The whole "hassle" with different objects transforming under different group representations is related with the fact that modern physics laws have to be covariant under Lorentz transformations (or at least rotations when only classical physics is considered), i.e. they should not change their form if they are studied in another reference frame. This is a fundamental requirement. This is the reason why a vector $(x,\rho_1)$ is so fundamentally different from another $(y,\rho_2)$ one. Imagine one would add both vectors $x + y$ (of course we assume that $x$ and $y$ of same dimension/length), upon a change of the reference system one would expect something like $x' + y'$, but due to the different transformation properties of $x$ and $y$ the result would be a complete mess. Such an expression is not covariant.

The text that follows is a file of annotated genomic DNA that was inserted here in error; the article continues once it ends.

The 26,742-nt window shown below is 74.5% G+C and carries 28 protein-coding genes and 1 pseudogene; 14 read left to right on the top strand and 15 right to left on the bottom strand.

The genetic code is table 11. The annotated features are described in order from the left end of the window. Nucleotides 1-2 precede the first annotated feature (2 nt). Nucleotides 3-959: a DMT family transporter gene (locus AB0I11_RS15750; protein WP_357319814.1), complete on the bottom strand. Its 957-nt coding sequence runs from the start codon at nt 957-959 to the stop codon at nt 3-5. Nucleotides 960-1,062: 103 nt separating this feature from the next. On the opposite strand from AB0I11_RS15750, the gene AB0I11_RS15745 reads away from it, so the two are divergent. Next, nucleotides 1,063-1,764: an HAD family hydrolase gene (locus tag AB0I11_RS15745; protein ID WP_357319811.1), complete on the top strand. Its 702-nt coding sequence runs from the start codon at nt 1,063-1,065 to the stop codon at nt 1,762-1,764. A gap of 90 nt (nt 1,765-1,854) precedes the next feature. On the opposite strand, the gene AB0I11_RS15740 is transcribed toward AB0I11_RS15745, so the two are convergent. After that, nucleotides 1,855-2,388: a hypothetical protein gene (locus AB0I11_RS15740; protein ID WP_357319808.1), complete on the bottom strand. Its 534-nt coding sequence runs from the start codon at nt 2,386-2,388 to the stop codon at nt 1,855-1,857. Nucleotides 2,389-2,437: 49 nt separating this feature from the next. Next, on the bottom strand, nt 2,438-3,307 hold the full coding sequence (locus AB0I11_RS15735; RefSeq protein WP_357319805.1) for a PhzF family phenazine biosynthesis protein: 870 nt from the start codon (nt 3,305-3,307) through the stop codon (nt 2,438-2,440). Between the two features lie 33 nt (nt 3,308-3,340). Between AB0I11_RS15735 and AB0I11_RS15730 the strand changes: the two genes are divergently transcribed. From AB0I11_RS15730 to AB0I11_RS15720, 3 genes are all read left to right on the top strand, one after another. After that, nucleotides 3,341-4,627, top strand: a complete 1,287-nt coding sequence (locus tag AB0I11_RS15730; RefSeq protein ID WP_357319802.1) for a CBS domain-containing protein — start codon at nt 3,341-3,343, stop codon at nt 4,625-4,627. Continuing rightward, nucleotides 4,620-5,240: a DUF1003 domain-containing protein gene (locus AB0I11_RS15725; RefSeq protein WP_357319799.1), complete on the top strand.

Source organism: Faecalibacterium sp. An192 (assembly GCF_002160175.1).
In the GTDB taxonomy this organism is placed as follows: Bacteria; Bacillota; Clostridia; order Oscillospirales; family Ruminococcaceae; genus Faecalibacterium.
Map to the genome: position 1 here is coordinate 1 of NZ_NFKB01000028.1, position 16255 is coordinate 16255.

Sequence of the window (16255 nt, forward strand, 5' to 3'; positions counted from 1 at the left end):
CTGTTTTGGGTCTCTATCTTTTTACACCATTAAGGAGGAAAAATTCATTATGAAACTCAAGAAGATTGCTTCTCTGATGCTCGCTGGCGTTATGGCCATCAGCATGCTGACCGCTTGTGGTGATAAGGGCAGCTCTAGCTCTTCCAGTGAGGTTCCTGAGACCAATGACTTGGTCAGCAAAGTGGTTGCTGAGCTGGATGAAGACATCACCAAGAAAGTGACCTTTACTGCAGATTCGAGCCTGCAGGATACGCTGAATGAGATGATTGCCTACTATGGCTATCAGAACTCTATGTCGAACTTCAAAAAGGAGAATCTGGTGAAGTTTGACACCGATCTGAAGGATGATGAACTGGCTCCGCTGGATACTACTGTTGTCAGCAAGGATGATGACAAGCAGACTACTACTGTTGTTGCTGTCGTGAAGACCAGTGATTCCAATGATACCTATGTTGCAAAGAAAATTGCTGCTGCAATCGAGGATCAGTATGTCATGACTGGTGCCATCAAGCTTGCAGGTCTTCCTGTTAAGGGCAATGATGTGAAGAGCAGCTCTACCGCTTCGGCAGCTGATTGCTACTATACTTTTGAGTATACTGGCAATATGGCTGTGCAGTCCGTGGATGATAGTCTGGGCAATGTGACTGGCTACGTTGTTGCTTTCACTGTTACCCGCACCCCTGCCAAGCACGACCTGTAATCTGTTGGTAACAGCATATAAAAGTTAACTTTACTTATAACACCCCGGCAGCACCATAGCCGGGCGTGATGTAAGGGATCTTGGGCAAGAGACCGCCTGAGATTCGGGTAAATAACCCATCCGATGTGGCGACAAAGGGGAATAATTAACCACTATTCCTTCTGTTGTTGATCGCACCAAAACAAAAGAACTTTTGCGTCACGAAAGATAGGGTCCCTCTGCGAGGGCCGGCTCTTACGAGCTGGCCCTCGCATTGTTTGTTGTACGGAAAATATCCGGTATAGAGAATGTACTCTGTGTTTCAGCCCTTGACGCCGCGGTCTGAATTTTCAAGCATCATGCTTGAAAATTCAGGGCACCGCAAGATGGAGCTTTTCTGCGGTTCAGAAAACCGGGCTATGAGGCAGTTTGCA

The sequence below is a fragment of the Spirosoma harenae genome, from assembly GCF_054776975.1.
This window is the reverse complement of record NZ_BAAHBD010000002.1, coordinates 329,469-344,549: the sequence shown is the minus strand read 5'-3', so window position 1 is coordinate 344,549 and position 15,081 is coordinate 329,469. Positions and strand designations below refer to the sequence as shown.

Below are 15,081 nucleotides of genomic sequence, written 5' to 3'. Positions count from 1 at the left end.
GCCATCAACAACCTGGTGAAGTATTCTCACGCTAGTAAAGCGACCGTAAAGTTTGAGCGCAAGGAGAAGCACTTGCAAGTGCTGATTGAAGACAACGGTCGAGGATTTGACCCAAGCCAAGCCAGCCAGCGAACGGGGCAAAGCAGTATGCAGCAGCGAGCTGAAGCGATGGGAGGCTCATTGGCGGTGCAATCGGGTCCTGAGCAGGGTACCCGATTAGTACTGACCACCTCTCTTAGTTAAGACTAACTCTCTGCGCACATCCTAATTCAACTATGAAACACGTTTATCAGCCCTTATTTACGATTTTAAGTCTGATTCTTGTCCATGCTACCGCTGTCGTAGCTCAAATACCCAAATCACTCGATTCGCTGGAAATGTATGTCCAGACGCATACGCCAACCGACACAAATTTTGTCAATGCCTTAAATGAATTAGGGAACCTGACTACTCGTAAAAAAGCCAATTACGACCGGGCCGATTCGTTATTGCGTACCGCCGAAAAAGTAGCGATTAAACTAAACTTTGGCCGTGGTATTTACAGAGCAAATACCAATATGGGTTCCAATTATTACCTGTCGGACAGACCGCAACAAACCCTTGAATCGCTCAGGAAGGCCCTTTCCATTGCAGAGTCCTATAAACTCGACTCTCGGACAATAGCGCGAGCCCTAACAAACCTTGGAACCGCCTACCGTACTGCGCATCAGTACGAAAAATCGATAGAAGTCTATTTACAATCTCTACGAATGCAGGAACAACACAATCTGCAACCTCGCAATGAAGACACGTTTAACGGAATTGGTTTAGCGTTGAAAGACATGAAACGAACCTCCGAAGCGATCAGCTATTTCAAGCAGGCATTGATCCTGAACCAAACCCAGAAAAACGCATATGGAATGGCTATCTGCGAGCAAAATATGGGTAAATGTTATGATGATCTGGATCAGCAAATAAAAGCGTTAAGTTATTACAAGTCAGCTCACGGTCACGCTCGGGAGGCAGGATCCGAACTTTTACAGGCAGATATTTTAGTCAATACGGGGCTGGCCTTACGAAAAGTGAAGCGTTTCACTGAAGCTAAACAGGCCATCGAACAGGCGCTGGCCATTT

In particular in a vector space with representation $\rho_1$ a physicist always assumes that there is a scalar product, a scalar product which has the very important property that it is invariant under transformations of $\rho_1$. However, a vector transforming under a different representation would require another scalar product, a product that's invariant under $\rho_2$. So spaces with vectors of different representations are not compatible (well except if the other vector were a result of a product of the $\rho$-representation ($\rho \times \rho$), i.e. a tensor, a scalar product for the product representation can be constructed which can live aside of the simple $\rho$-representation on the same space). In particular if it is said that a vector lives in $\mathbf{R}^4$, it would suggest that the scalar product of the vector with itself is the Euclidean norm. And it might very well be that the transformation of the representation of the vector (x,$\rho$) does not keep the Euclidean scalar product invariant.